After more than a year of preparation, the city of Nowthen expects to have an independent fire department by early next month.
“I think it’ll be exciting for the city of Nowthen to finally have their own department,” Mayor Jeff Pilon said. “It’s going to be good for the community to have our own identity in this area.”
Since 2007 the Ramsey Fire Department has provided fire service to Nowthen under a joint powers agreement, but in 2019 Ramsey initiated the two-year process to leave the agreement, after raising concerns over administrative costs to Ramsey as well as Ramsey’s needs as it grows.
As Nowthen launches its department, it is contracting with St. Francis for administrative services. Although the department will be independent, St. Francis’ chief and assistant chief will lead the Nowthen department for the next three years.
According to Pilon, the city will pay $75,000 to $80,000 a year for administrative services from St. Francis, compared to the approximately $160,000 Ramsey was asking if the joint powers agreement continued. Pilon said Nowthen would also be paying operating and capital equipment costs either way. As an independent department the city does expect some up-front startup costs, Pilon said.
Nowthen is currently hiring firefighters. Medical screenings took place last week, and psychological evaluations and interviews are ongoing, according to St. Francis Fire Chief Dave Schmidt.
“For our initial hiring we are only hiring firefighters that have been serving with the city of Ramsey at the Nowthen fire station,” he said.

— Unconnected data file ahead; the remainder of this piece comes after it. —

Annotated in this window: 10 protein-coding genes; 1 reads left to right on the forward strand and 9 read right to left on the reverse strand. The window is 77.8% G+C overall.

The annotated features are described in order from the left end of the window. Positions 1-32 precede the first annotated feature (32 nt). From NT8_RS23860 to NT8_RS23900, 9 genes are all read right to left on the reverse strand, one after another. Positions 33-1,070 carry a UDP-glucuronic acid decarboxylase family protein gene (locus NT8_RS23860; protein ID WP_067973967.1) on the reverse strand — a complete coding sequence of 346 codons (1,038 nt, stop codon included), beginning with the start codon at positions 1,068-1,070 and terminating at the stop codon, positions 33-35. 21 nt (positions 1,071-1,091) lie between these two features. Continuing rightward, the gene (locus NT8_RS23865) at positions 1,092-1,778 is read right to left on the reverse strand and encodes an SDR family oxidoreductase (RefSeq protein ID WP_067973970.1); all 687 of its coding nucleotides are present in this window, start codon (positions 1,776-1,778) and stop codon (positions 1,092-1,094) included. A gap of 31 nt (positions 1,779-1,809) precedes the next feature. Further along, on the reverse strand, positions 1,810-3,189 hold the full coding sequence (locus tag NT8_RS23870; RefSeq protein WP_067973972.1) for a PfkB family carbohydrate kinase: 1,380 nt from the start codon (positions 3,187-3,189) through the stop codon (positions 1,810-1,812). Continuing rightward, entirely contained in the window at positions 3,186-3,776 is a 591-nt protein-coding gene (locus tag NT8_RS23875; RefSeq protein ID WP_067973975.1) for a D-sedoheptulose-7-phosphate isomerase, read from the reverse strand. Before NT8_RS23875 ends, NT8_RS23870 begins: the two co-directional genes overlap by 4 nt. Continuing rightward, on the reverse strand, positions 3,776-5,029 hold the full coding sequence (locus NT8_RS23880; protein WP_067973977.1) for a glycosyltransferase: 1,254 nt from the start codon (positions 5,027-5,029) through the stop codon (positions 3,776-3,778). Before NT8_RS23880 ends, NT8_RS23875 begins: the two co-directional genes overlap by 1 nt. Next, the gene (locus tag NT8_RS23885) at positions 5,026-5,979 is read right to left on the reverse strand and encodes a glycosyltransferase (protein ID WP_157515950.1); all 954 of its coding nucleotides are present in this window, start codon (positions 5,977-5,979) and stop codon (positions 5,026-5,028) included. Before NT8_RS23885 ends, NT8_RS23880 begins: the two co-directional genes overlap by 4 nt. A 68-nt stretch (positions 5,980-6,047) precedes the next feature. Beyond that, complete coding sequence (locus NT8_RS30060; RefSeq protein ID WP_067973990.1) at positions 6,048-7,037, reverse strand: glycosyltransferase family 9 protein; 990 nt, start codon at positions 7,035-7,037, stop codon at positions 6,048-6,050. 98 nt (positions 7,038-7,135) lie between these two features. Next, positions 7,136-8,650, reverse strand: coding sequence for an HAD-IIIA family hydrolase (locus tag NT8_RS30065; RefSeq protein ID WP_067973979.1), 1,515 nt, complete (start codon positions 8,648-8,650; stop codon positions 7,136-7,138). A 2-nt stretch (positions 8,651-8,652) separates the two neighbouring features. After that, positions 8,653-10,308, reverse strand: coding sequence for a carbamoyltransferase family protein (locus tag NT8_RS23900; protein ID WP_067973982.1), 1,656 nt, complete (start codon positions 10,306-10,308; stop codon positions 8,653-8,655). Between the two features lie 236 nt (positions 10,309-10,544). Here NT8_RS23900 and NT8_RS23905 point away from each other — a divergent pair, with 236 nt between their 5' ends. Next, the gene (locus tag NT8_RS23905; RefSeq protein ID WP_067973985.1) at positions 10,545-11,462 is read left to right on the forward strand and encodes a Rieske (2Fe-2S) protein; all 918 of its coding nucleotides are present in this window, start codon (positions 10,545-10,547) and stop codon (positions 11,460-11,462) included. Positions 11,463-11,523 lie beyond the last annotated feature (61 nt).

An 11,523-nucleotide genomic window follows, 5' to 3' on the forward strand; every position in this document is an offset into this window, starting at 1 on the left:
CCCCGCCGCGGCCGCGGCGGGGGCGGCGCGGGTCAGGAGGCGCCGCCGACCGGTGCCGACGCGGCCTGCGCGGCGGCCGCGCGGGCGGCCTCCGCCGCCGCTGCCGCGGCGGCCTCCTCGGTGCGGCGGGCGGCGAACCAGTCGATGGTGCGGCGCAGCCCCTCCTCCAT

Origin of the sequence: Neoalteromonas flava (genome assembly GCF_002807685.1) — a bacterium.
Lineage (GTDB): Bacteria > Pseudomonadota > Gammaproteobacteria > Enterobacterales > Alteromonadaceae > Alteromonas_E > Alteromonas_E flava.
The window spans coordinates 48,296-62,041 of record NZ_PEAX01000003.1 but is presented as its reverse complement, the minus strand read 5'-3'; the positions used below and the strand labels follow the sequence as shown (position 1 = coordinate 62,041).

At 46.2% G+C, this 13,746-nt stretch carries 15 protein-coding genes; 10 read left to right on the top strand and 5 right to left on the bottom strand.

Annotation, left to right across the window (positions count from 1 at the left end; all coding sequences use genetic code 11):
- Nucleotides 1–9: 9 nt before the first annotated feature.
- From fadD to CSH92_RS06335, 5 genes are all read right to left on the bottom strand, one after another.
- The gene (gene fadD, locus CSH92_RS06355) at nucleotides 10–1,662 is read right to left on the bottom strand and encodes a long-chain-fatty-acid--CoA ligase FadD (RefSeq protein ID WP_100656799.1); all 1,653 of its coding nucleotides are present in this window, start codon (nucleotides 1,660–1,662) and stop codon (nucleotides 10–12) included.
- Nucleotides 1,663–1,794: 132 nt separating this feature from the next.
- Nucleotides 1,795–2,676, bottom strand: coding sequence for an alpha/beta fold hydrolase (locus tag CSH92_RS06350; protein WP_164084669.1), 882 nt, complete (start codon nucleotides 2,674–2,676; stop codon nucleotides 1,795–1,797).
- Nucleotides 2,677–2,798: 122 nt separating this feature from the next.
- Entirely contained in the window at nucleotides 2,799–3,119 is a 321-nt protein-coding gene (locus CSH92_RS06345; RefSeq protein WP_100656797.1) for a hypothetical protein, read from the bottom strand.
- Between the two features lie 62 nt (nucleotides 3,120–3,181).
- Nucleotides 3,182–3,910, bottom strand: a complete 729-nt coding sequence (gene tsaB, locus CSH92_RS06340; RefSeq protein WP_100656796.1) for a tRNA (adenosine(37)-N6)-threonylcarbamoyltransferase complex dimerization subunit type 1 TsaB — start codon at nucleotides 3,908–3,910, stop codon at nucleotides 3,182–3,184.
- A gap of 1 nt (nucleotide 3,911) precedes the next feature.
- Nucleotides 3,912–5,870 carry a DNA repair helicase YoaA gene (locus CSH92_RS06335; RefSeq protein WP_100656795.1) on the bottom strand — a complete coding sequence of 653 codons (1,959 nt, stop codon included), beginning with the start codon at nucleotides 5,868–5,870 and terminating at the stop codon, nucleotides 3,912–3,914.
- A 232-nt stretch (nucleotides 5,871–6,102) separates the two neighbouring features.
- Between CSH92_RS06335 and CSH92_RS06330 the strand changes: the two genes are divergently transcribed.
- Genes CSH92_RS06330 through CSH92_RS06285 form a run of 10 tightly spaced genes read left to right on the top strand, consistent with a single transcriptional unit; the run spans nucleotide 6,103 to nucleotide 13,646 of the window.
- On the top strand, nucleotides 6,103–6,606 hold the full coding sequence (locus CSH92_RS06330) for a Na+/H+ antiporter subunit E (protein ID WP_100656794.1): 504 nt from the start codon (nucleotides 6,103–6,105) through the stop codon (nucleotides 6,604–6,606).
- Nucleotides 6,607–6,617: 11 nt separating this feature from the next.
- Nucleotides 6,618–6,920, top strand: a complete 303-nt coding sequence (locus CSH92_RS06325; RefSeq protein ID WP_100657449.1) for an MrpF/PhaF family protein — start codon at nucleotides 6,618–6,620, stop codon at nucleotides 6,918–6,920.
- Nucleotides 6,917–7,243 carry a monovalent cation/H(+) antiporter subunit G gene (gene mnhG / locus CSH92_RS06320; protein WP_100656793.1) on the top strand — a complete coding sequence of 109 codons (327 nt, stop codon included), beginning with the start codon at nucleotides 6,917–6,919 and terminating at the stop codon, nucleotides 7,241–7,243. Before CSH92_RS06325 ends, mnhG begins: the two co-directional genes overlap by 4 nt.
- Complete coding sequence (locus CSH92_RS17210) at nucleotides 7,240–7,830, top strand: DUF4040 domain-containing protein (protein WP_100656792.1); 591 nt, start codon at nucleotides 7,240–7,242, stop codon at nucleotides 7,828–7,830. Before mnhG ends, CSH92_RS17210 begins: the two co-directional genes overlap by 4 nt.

Of the 15 firefighters who worked at the station, 13 applied to join the Nowthen department, Schmidt said. This summer he plans a second round of recruitment, hoping to bring the department’s total to 20 paid-on-call firefighters.
The department is also expecting the state Legislature and governor to sign off on a bill that will allow the Ramsey firefighters making the transition to collect their Ramsey pensions early. Nowthen intends to create its own pension plan.
“We’ve had great cooperation with the city of Ramsey,” Schmidt said. “We’ve had a great partnership with the elected officials in the city of Nowthen, and I anticipate this legislation should go through without a hiccup.”
Just in time for the transition to an independent department, Nowthen has also added to its fire station.
“Our original fire station is just the old maintenance building, so all our turnout gear was in lockers at the tail end of the trucks,” Pilon said.
He added there was nowhere to meet in the station in a distanced manner during the pandemic.
The city used part of its federal coronavirus relief funds for a small addition to the station, including a training room, a new bathroom facility, a radio room and a turnout room for firefighters so they’re not standing in the exhaust fumes as they get ready, Pilon said.
As the department prepares for the upcoming transition to independence, the firefighters serving at the Nowthen station are excited, according to Pilon and Schmidt.
“I think everybody just wants to get this thing up and running,” Schmidt said. “There is a thirst among the staff that’s making the transition to have their own identity. ... We want to give them their independence. We want to give them their identity.”
Schmidt said the community can rest assured the firefighters are committed to making the department succeed.
“They’re excited to serve their community, so I think when we get this thing up and running, it’s going to be something special,” he said.